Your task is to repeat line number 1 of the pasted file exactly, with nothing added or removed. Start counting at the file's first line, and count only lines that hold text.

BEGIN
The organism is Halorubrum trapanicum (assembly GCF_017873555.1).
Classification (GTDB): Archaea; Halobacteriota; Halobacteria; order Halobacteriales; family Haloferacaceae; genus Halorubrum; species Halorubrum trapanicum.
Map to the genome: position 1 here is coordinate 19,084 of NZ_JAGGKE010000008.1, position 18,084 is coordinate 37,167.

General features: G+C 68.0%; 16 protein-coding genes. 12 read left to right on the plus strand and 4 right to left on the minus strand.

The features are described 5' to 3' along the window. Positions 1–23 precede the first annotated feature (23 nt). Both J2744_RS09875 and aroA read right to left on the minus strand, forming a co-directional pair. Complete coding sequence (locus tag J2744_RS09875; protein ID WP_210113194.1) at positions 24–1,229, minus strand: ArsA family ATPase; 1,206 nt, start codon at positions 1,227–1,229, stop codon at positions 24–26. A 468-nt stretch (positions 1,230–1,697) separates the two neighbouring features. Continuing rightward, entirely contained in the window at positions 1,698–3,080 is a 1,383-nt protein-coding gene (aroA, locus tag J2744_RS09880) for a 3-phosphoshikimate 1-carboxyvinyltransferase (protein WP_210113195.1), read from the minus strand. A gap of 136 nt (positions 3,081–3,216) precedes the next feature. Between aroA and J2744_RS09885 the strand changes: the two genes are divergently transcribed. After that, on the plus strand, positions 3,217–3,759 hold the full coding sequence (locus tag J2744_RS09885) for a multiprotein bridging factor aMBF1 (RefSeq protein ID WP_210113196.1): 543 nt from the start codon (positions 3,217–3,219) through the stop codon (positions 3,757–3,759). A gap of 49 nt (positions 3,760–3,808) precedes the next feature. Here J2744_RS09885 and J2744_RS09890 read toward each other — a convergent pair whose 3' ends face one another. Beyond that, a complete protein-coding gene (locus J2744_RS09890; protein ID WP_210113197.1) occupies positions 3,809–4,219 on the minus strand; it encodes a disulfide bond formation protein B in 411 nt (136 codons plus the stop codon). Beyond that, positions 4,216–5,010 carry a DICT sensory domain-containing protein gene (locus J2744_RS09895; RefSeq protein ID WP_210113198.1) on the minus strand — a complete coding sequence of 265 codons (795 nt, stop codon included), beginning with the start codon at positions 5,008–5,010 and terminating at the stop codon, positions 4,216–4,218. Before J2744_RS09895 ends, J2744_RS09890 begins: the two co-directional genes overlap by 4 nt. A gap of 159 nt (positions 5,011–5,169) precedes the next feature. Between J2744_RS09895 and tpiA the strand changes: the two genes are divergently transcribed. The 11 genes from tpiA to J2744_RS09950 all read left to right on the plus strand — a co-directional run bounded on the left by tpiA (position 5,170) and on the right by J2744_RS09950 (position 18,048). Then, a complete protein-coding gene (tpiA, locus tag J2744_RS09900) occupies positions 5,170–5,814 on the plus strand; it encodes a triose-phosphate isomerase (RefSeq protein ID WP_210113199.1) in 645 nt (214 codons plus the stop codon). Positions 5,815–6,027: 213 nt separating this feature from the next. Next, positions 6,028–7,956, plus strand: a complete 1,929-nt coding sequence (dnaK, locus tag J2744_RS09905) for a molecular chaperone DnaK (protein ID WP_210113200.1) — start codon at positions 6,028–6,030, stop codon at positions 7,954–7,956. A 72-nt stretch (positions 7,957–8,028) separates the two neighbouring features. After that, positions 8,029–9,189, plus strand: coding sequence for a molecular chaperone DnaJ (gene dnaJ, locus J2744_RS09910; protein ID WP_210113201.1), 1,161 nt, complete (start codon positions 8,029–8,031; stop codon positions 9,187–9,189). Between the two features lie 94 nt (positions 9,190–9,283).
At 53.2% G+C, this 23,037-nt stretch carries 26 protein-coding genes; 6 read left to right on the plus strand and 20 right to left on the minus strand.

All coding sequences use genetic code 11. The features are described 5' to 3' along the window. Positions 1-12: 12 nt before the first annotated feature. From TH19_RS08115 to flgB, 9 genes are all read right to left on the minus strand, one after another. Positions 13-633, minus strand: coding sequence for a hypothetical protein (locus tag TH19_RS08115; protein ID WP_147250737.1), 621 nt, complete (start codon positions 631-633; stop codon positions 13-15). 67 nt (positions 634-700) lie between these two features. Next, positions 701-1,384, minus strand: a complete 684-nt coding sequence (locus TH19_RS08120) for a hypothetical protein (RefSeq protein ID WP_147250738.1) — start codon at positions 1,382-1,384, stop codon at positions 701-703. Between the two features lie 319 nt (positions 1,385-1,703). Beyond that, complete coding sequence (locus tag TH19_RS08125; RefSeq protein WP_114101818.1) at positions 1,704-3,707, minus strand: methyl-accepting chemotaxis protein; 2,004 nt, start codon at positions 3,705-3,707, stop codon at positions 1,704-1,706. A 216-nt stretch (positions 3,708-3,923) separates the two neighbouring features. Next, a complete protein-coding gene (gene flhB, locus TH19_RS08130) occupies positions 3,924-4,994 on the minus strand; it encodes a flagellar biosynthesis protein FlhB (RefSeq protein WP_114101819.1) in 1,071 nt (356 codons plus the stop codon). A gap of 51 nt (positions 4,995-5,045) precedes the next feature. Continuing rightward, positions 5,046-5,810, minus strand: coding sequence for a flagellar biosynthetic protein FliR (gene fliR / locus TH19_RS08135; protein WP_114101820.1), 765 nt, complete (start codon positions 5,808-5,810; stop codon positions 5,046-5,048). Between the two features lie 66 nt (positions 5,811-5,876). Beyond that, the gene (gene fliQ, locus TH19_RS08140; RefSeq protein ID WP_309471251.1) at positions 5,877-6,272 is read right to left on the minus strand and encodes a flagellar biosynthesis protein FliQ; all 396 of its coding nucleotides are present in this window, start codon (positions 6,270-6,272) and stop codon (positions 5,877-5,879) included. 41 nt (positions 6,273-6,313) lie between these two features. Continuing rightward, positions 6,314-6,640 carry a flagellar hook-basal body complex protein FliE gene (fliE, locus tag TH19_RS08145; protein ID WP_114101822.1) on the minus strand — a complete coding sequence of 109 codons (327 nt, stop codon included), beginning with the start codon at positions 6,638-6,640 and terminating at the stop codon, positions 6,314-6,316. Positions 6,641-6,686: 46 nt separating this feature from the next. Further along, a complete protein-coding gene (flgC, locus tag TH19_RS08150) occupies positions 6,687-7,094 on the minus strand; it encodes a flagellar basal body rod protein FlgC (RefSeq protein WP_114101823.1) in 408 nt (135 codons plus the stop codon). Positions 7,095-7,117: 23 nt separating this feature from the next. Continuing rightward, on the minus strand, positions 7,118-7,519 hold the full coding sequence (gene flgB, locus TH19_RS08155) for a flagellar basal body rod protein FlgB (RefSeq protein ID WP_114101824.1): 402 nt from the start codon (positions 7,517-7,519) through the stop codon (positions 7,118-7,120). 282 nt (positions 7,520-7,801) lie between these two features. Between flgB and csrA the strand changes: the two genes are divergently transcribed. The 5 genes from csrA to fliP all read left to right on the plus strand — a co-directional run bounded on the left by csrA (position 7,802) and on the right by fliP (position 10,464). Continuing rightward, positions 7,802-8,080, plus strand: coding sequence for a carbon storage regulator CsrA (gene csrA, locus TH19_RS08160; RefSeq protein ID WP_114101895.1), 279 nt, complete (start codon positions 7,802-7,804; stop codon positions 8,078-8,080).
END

The organism is Halorubrum trapanicum (assembly GCF_017873555.1).